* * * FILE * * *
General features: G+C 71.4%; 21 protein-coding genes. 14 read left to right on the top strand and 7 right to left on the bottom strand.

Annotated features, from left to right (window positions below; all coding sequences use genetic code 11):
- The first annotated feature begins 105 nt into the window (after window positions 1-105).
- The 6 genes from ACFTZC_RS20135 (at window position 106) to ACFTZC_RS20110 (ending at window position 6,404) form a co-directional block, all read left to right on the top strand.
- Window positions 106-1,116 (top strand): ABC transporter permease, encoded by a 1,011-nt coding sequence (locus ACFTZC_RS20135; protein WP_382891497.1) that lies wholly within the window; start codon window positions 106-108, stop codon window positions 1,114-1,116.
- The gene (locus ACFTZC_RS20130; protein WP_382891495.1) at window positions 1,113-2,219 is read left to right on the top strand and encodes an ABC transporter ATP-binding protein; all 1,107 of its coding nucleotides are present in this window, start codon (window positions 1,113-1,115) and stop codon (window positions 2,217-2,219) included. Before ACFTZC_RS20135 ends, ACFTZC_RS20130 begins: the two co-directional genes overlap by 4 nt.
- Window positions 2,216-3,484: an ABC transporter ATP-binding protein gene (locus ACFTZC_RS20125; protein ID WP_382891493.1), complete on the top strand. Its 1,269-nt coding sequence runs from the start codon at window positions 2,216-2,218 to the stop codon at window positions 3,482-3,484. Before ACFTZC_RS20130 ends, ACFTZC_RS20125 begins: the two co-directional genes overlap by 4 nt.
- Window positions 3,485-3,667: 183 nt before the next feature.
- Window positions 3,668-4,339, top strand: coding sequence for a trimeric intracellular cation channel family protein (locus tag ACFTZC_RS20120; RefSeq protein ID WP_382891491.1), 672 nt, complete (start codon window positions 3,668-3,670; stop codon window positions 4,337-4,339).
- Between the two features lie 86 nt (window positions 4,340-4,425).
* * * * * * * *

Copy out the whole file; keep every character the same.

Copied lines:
General features: G+C 71.4%; 21 protein-coding genes. 14 read left to right on the top strand and 7 right to left on the bottom strand.

Annotated features, from left to right (window positions below; all coding sequences use genetic code 11):
- The first annotated feature begins 105 nt into the window (after window positions 1-105).
- The 6 genes from ACFTZC_RS20135 (at window position 106) to ACFTZC_RS20110 (ending at window position 6,404) form a co-directional block, all read left to right on the top strand.
- Window positions 106-1,116 (top strand): ABC transporter permease, encoded by a 1,011-nt coding sequence (locus ACFTZC_RS20135; protein WP_382891497.1) that lies wholly within the window; start codon window positions 106-108, stop codon window positions 1,114-1,116.
- The gene (locus ACFTZC_RS20130; protein WP_382891495.1) at window positions 1,113-2,219 is read left to right on the top strand and encodes an ABC transporter ATP-binding protein; all 1,107 of its coding nucleotides are present in this window, start codon (window positions 1,113-1,115) and stop codon (window positions 2,217-2,219) included. Before ACFTZC_RS20135 ends, ACFTZC_RS20130 begins: the two co-directional genes overlap by 4 nt.
- Window positions 2,216-3,484: an ABC transporter ATP-binding protein gene (locus ACFTZC_RS20125; protein ID WP_382891493.1), complete on the top strand. Its 1,269-nt coding sequence runs from the start codon at window positions 2,216-2,218 to the stop codon at window positions 3,482-3,484. Before ACFTZC_RS20130 ends, ACFTZC_RS20125 begins: the two co-directional genes overlap by 4 nt.
- Window positions 3,485-3,667: 183 nt before the next feature.
- Window positions 3,668-4,339, top strand: coding sequence for a trimeric intracellular cation channel family protein (locus tag ACFTZC_RS20120; RefSeq protein ID WP_382891491.1), 672 nt, complete (start codon window positions 3,668-3,670; stop codon window positions 4,337-4,339).
- Between the two features lie 86 nt (window positions 4,340-4,425).